Book reviews, Pullitzer, Booker, Costa and Children's Book reviews
Book reviews, Pullitzer, Booker, Costa and Children's Book reviews
Prize Winning Fiction
Prize Winning Fiction

1982 Pulitzer Prize for Fiction Winner

Rabbit is Rich by John Updike

       
 

Publisher: Andre Deutsch

Length: 429 pages

About: 1970’s Car Salesman’s Mid-Life Crisis

Style: 3rd person

Where: US (Brewer, Pensylvania)

When: 1979

 

 

Publisher’s synopsis:

Harry Angstrom AKA Rabbit is heading his wife,s family business, selling fuel efficient Toyotas in oil crisis-torn 1979 America. Everything is going fine until his 23 year-old son, Nelson, drops out of college and returns with a pregnant girlfriend, whilst his mother-in-law insists Harry give Nelson a sales job at the dealership. Nelson proceeds to crash cars and speculates on old fuel guzzling American convertibles... Rabbit is not best pleased.

 

 

Extract:

Why would I laugh at him? The same thing happened to me.'... 'He doesn't know that Harry.'... 'How could he not? His birthday keeps coming around seven months after our anniversary.'

 

 

Reviews:

Good:

Rabbit Is Rich, the third of John Updike's romances with his favorite hero, Harry Angstrom (and with Harry's and our acceleration from discontent to dismay), is a brilliant performance.....

The New York Review of Books, Alfred Kazin 1981

 

Not so good:

Someone once said that reading a John O'Hara novel is like reading the Sears catalogue. Updike can be like that too, since once he starts on the country club, or the creperie, or the Murkett's medicine chest, or the way it was, he usually goes until exhausted. So the book is too long.

New York Times 27th September 1981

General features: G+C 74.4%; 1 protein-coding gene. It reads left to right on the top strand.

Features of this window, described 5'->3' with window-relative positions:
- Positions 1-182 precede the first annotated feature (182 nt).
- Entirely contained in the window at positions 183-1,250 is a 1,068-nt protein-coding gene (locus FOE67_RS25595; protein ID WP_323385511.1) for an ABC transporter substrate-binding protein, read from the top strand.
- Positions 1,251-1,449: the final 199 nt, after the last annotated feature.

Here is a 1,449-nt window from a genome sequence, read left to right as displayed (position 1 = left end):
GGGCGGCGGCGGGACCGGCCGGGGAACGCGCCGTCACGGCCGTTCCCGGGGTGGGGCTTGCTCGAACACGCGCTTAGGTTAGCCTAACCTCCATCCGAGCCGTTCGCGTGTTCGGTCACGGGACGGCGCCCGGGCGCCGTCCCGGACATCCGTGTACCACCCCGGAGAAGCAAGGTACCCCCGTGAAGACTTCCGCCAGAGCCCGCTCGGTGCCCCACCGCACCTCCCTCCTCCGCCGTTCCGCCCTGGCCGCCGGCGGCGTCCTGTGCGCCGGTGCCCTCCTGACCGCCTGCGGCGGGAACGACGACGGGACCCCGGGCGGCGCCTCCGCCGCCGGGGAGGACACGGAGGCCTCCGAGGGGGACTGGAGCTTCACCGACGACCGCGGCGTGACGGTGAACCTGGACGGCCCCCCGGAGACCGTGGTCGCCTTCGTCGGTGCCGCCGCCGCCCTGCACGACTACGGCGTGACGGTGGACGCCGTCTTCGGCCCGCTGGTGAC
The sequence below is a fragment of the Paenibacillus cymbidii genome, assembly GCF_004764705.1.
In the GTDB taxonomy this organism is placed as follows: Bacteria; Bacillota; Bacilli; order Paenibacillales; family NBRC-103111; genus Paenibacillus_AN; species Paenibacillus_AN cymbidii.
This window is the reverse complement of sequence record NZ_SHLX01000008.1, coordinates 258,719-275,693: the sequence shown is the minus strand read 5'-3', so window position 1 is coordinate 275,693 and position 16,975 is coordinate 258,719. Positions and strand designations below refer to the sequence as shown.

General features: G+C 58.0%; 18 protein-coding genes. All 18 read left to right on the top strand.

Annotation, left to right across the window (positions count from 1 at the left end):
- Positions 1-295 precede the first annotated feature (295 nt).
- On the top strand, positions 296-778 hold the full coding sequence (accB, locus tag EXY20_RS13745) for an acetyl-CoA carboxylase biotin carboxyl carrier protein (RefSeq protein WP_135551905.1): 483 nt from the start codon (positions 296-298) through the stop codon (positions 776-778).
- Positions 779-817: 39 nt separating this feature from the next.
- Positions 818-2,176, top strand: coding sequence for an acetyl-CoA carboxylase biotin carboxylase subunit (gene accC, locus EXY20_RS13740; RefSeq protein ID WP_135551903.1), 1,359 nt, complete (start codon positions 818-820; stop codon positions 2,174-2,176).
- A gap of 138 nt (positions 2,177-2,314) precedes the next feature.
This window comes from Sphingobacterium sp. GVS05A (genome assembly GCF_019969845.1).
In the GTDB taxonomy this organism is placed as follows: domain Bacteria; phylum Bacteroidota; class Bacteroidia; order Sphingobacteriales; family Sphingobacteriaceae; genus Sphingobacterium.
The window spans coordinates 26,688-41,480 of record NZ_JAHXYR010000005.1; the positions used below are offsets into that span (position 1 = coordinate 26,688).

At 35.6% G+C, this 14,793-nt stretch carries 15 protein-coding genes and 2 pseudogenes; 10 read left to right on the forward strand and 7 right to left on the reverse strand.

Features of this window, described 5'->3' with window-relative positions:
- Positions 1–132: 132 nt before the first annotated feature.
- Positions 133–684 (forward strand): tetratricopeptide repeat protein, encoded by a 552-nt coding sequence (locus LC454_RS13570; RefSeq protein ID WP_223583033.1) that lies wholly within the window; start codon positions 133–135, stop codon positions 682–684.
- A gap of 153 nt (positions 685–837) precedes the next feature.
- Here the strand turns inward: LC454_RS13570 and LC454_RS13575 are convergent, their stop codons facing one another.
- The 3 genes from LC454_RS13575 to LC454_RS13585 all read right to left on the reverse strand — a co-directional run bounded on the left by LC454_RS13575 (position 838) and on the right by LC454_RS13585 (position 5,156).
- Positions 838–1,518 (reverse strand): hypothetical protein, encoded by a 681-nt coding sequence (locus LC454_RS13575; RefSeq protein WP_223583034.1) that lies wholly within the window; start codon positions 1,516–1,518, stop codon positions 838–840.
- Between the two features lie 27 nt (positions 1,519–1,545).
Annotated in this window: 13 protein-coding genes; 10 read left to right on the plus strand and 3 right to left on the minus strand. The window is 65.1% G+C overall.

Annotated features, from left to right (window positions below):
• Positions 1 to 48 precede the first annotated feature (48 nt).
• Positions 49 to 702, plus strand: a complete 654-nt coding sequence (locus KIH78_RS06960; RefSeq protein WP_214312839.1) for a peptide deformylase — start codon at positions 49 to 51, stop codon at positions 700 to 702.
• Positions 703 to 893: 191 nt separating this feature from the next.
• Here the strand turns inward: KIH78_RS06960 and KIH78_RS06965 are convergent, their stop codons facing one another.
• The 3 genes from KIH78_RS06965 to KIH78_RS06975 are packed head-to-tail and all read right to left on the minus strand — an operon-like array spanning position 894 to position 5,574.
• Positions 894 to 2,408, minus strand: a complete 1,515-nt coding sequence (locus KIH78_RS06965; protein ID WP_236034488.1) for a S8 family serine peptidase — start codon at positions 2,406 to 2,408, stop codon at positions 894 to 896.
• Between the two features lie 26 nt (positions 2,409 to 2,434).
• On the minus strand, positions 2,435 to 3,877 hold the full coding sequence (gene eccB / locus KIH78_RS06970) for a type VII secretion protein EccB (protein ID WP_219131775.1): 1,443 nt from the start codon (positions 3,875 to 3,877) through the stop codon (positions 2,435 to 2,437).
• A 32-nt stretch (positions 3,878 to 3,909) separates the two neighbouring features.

About the author

John Updike was born in 118 March 1932 in Shillington, Pennsylvania. He was graduated from Harvard College in 1954, and spent a year in England on the Knox Fellowship, at the Ruskin School of Drawing and Fine Art in Oxford. From 1955 to 1957 he was a member of the staff of The New Yorker, to which he has contributed numerous short stories, poems, and book reviews.

 

Updike married Mary E. Pennington, an art student at Radcliffe College, in 1953. She accompanied him to Oxford, England, where he attended art school and where their first child, Elizabeth, was born in 1955. The couple had three more children together: writer David (born 1957), Michael (born 1959) and Miranda (born 1960). They divorced in 1974. In 1977 Updike married Martha Ruggles Bernhard, with whom he lived for more than thirty years in Beverly Farms, Massachusetts.

 

He died of lung cancer at a hospice in Danvers, Massachusetts, on 27 January 2009, at the age of 76.

 

 

 

 

 

 

 

 

 

 

 

 

 

 

 

 

 

 

 

 

 

 

 

 

 

 

 

 

 

 

 

 

 

 

 

 

 

 

 

 

 

 

 

 

 

 

 

 

 

 

 

 

 

 


 
 

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<1981> -  <1983>


Ratings

Adventure

 2

Filmability

 7

Historical

 2

Humorous

 6

Intellectuality

 2

Life-changing

 4

Page turner

 6

Readability

 7

Romance

 7

 

Age guide: 18

 

 

Novels by same author:

 

Adaptations:

Rabbit, Run was turned into a movie directed by Jack Smight starring James Caan in 1970. Rabbit Run was the first of 5 Rabbit novels, Rabbit is Rich is the 3rd.

 

 

© PWF.co.uk

 

 

2016 Pulitzer Prize Winner

It's a massive day in arts and journalism because the 100th annual Pulitzer Prize winners were just announced, and there's a big surprise. 2015's best artistic and nonfiction writing across 21 categories were recognized during a ceremony Monday afternoon at Columbia University in New York City. The first Pulitzer Prize was awarded to Hebert Bayward Swope, a reporter for The New York World, in 1916. (And if you're as big a fan of Newsies as I am, that paper should ring a bell, but try to think of it more positively.)

The major prize for book nerds, the 2016 Pulitzer Prize for Fiction went to The Sympathizer by Viet Thanh Nguyen (Grove Press), a legitimate surprise, if you've been paying attention to the book nerd and industry buzz. The feeling around the prize in the last few months would have you putting all your hard-earned cash down on A Little Life by Hanya Yanagihara to take home the award, but that's why you should never gamble. Viet Thanh Nguyen is no less deserving, and moreover, it's his debut novel, which makes it such a wonderful win.

Extract from New York Times to view full article...

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